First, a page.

Southern Living 2020 Cooks of the Year
Southern food is often thought of as fixed in time—as if there were only one correct way to bake biscuits or cook grits. We can find these long-held cooking tenets in weathered recipe cards, in the margins of spiral-bound cookbooks, and in our treasured memories of family members long gone. But as the following talented cooks from across the South show, there is a way to marry the past and the present. And it's delicious. In Tennessee, Mee McCormick makes gluten-free fried chicken that rivals any traditional recipe. In Kentucky, Samantha Fore has earned a following for her vibrant Sri Lankan-meets-Southern dishes. And in Texas, Vianney Rodriguez gives Tex-Mex food the respect and recognition it deserves. Through cookbooks, food blogs, pop-up restaurants, and more, all seven of our 2020 Cooks of the Year are expanding the way we define Southern food and making sure that there's a seat at the table for everyone. —Lisa Cericola
Jerrelle Guy doesn't like measuring cups. "That's never been how anyone in my family has cooked," Guy says. "Everything gets eyeballed. You phone a relative to see what secret thing they added to make it so good, and usually it's whatever they had on hand and thought to throw into the mix."
In Black Girl Baking, her 2018 debut cookbook, Guy weaves recipes for Baked Buttermilk Beignets and Orange Peel Pound Cake with stories of her childhood in Lantana, Florida. Her recipes may be nostalgic, but they are modern, too, offering gluten-free or vegan options. Like her inclusive approach to baking, she views the kitchen as a safe space to grapple with complicated questions of race, politics, and identity. Guy, also a food stylist and photographer, worked with author Toni Tipton-Martin on her latest cookbook, Jubilee, which celebrates two centuries of African American cuisine and won a James Beard Award this year. "It was a collaboration made in heaven," says Tipton-Martin.
"The food I ate growing up makes me who I am, and while I shift and adjust to fit the current culture I'm a part of, I'm still bringing my past, my cravings, my memories, and what I find comforting and fulfilling along with me," Guy says. "Everything gets measured against and filtered through that."
Jerrelle Guy's Salted Irish Cream-Apple Crostata is a must bake this fall.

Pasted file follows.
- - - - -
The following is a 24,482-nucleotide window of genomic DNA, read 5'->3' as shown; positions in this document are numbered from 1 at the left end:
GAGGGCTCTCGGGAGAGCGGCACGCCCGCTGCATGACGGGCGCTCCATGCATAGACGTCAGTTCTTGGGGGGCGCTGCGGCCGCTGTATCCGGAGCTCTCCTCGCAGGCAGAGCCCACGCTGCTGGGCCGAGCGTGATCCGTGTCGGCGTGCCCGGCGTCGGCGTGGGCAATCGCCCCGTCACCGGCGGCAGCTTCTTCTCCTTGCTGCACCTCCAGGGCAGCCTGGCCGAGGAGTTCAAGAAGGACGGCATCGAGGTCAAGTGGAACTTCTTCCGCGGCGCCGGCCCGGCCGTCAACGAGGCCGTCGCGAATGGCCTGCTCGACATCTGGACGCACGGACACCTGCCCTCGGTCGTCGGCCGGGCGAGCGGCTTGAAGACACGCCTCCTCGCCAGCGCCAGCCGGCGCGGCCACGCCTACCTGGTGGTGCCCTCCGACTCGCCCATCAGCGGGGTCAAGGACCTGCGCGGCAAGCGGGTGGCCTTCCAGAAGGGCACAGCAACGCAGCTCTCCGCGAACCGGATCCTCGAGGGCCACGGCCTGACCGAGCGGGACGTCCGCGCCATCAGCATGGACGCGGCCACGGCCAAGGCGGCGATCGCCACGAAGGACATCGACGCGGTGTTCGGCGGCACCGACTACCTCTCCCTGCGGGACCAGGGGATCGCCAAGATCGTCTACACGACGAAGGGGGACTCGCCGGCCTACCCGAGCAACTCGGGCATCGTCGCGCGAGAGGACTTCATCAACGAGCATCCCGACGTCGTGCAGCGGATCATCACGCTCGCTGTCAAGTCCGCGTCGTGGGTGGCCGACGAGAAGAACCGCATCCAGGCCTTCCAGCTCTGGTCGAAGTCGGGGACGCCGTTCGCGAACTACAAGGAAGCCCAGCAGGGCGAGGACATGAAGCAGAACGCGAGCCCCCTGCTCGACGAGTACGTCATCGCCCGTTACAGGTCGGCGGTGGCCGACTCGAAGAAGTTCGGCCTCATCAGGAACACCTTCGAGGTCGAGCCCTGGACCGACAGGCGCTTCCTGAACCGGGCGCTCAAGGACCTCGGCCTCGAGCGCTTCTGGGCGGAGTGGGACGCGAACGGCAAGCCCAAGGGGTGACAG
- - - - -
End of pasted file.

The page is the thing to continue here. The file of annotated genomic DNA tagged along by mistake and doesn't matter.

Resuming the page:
Like many Southern chefs, Samantha Fore has devoted fans who adore her fried chicken and shrimp and grits. But for Fore, those familiar dishes are gateways to expand people's palates and minds. At Tuk Tuk Sri Lankan Bites, her traveling pop-up based in Lexington, Kentucky, the chicken is brined in a buttermilk-curry mixture and the shrimp is flavored with lemongrass, ginger, and lime and served over coconut rice grits.
Since Tuk Tuk opened in 2016, Fore has hooked Lexington and other cities across the country with her original takes on Sri Lankan food. She was born in Kentucky to Sri Lankan parents, so dishes that blend Southern and South Asian ingredients and cooking techniques come naturally to her.
Tuk Tuk does more than serve delicious food. Fore says it also translates her experience as a first-generation American and helps break down barriers people put up around things that seem different or "other." "When you're a kid and your parents are from another country, by the time you're cognizant of it, there is a feeling of othering: 'Your backpack smells weird,' or 'Your food looks strange.' " she says. "If I can keep kids from feeling the way I did when I was in elementary school, that's enough of a mission for me."
Through the pop-up, a cookbook in development, and other projects on the horizon, Fore aims to introduce people to new flavors and cultures while showing them that we all have more in common than we might think. "If I can push those borders just a little bit, then it's all worth it."
Samantha Fore's Poached-Shrimp Curry with Coconut Rice Middlins is a Southeast Asian spin on shrimp and grits.
At Mee McCormick's restaurant, Pinewood Kitchen & Mercantile, a sign out front illustrates the establishment's philosophy: real food for everyone, regardless of your ability to pay. Since it opened in 2015 in the town of Nunnelly, Tennessee, dishes like fried fish and grass-fed beef burgers have won over locals and attracted people to Pinewood just to eat. It's not easy to find comfort food that can be made gluten free, dairy free, or vegan.
Years of chronic health issues led McCormick on a path to learn about the role that food plays in our wellbeing. She and her husband, Lee, opened Pinewood to accommodate special diets and expand the definition of "healthy eating." "Chefs should not look at food allergies as a burden but as an opportunity to try new things and create good food that will nourish people," she says.
And as the sign says, a lack of money isn't an issue either. "If a guest can't pay, the staff will offer a friendly, 'We got this today!' " she says.